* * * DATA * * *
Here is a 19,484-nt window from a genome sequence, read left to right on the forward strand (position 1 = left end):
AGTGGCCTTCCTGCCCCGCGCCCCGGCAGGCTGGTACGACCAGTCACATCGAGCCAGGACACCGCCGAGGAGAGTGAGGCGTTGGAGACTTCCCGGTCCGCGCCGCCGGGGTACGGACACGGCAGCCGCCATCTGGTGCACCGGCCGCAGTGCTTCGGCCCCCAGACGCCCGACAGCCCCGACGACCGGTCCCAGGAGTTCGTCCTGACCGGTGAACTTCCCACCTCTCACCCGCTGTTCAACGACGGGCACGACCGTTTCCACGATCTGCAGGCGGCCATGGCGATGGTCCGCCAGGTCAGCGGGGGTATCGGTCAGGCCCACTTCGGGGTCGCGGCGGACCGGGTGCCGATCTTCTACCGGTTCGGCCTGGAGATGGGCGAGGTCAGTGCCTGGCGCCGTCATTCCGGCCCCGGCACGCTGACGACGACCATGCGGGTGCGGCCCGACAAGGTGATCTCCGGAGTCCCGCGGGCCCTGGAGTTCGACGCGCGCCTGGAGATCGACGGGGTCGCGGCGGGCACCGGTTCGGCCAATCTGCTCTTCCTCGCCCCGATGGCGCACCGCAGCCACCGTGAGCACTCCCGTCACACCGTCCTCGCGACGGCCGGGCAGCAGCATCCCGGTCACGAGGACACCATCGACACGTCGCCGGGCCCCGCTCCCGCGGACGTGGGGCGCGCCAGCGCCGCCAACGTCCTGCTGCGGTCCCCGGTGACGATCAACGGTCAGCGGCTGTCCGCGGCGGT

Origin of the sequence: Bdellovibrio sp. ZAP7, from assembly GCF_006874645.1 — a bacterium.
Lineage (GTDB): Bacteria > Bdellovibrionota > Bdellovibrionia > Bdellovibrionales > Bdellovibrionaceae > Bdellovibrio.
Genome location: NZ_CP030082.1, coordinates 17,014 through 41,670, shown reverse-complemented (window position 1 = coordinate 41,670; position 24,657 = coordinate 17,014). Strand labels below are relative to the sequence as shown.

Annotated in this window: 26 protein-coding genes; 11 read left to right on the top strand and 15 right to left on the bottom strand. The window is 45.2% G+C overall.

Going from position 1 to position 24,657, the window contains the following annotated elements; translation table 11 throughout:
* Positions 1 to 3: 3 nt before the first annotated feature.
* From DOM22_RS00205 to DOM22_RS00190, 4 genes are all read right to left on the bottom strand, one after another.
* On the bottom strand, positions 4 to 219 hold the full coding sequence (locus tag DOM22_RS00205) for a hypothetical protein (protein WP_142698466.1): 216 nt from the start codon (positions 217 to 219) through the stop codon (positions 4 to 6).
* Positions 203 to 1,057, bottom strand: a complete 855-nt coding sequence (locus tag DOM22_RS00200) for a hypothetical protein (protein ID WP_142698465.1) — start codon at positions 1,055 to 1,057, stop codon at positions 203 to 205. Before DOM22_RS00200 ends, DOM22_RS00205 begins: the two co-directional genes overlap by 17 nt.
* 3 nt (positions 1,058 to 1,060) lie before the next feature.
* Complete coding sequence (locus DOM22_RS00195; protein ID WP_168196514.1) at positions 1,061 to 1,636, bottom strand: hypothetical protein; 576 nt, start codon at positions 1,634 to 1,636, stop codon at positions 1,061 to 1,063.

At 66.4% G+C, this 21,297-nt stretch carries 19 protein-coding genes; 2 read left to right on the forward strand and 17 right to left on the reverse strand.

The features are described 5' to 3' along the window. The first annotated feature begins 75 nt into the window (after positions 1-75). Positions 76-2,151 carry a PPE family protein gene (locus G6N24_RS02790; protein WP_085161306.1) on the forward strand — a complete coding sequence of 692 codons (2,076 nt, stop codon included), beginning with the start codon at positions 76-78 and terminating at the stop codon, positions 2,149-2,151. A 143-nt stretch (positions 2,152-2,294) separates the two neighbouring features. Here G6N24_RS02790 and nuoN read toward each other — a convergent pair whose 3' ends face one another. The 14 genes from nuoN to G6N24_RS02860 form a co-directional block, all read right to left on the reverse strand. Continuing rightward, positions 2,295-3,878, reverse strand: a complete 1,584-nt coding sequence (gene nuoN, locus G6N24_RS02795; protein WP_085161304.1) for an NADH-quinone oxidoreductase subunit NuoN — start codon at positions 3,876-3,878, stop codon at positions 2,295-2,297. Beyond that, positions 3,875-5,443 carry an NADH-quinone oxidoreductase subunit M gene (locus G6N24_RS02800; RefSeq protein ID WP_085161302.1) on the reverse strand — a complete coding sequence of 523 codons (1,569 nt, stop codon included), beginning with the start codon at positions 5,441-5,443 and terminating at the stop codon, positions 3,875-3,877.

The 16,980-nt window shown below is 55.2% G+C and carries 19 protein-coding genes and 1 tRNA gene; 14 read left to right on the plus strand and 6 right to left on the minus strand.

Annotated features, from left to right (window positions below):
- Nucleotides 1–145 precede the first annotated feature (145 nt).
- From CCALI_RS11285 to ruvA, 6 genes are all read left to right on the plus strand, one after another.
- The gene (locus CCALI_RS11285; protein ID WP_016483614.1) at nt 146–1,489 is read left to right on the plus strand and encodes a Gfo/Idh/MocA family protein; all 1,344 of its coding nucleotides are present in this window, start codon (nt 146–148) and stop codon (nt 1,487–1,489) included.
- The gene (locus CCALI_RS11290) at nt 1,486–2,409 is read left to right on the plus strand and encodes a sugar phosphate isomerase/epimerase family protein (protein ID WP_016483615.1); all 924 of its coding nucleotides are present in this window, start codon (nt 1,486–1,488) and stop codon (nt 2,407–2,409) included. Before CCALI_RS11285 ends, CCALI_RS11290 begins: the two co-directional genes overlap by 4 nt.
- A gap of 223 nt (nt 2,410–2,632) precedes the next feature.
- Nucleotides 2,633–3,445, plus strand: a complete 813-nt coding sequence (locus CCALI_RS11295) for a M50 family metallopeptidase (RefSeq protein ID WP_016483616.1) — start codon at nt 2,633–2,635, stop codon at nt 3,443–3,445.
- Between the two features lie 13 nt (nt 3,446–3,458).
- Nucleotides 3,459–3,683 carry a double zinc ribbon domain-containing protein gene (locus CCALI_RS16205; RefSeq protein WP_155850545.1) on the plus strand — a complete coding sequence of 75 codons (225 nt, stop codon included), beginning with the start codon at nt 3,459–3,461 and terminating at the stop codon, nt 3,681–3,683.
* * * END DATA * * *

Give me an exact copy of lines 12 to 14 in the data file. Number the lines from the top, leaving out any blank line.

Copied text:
* 3 nt (positions 1,058 to 1,060) lie before the next feature.
* Complete coding sequence (locus DOM22_RS00195; protein ID WP_168196514.1) at positions 1,061 to 1,636, bottom strand: hypothetical protein; 576 nt, start codon at positions 1,634 to 1,636, stop codon at positions 1,061 to 1,063.

At 66.4% G+C, this 21,297-nt stretch carries 19 protein-coding genes; 2 read left to right on the forward strand and 17 right to left on the reverse strand.